Making a Will assures us that our wishes will be fulfilled once we are gone. It also avoids confusion and makes the division and distribution of your Spanish inheritance simpler and more economical, and so it is a good idea to arrange one at the time of making any important investment.
For a foreign citizen with assets in Spain to avoid problems and expenses when distributing those assets it is therefore best to make a Will in Spain. Cost of making a Will in Spain is inexpensive and assures that the subsequent distribution of assets is as simple as possible, avoiding many problems.
The ability of a foreign citizen to choose which law applies to their inheritance was made possible by the entry into force of the European Inheritance Regulation (R650 / 2015 Regulation (EU) no. 650/2012 of the European Parliament and Council, of July 4, 2012). This regulation came into force on August 17, 2015. Since that date, every foreign citizen with habitual residence in Spain should consider the possibility of choosing the national law of their own country as the governing law of their succession. Why?
The answer is simple: the regulation provides, as a general default rule, that in the event of the death of a foreigner in Spain (or in another member state covered by the Regulation), the law of the country of their last habitual residence at the time of death will apply (art. 21.1 RES). A good example that shows the importance of deciding which national law will be applicable is that of English citizens residing in Spain. In England there is absolute freedom to testify, so there are no legal limitations: the testator can leave his or her property to whomever he or she wants.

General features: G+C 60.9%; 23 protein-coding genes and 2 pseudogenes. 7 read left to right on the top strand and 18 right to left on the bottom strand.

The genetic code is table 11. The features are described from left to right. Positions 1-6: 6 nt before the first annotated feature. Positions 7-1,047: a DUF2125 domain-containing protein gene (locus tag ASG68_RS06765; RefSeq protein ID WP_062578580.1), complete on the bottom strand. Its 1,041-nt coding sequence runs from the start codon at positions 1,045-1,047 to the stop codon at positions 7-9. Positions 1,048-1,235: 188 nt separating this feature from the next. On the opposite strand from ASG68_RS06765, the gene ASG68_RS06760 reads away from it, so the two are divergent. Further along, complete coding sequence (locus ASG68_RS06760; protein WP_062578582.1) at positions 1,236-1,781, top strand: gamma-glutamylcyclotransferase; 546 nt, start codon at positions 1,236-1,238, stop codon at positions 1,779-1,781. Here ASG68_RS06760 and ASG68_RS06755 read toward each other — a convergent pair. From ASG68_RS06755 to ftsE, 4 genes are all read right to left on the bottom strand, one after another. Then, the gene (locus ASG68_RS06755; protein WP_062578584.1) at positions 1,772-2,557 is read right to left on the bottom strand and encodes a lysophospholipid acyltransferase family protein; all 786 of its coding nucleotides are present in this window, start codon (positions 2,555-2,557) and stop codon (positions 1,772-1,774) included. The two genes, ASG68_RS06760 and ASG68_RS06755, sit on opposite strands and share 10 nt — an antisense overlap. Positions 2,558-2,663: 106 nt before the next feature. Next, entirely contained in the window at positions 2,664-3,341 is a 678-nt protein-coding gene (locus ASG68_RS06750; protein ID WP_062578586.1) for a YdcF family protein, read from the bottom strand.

Therefore, if an English citizen dies in Spain without leaving a will in which he or she chooses that English law is applicable to his or her inheritance, then Spanish law will be applied for the division of the inheritance, and that will include the Spanish system of strict legal limitations. The result of inheritance under one legal system and under another is completely different. So, while a Spanish Will may well cheaper, easier and simpler, you are advised to consider which law you will ultimately choose, and legal advice will be vital to assist you in this decision, do not consider this decision only based on the cost of making a Will in Spain.
Also if you are a non-resident with assets in Spain, drafting a will in Spain is still the cheapest and easiest method of transmitting assets to beneficiaries. The alternatives include using for example an Irish or British will (or codicil attached to an existing Will) which would have it's own set-up costs and then would additionally need to be legalised (at the Department of Foreign Affairs of the appropriate country) as well as translated and then have lawyer and notary costs applied- see the number of hidden expenses abroad where cost of making a Will in Spain becomes interesting.
Or, if there is no Will, then Letters of Administration would be required which would be expensive to obtain, legalise and translate, plus the lawyer and notary charges in Spain and would in all likelihood delay the transmission of the estate beyond the time-limit provided under Spanish law, with fines and penalties being applied by the Spanish government as a result.
The costs of a Spanish Will vary across Spain as some localities insist on the presence of a Sworn Translator while others will accept the presence of the beneficiary's English-speaking lawyer. In general terms a notary will charge between 60€ - 80€ per simple Will and a lawyer will charge between 150€ - 250€. If a Sworn Translator is required, then those costs will be in addition to the lawyer and notary costs.